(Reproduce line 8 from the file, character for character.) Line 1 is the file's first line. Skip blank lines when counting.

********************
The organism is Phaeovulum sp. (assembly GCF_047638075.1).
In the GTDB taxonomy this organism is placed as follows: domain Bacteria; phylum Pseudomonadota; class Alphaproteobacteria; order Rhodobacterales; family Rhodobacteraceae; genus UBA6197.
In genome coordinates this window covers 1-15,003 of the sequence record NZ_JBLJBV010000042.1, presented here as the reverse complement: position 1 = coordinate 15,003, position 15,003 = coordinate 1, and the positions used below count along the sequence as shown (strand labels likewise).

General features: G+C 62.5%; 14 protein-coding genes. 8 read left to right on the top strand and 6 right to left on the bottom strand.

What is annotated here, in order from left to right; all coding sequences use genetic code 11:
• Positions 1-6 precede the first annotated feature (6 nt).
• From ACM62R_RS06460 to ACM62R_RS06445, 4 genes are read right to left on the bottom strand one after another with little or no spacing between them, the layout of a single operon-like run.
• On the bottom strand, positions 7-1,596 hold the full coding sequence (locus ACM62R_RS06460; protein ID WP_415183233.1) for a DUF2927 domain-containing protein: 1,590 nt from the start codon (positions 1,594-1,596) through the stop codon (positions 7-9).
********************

• On the bottom strand, positions 7-1,596 hold the full coding sequence (locus ACM62R_RS06460; protein ID WP_415183233.1) for a DUF2927 domain-containing protein: 1,590 nt from the start codon (positions 1,594-1,596) through the stop codon (positions 7-9).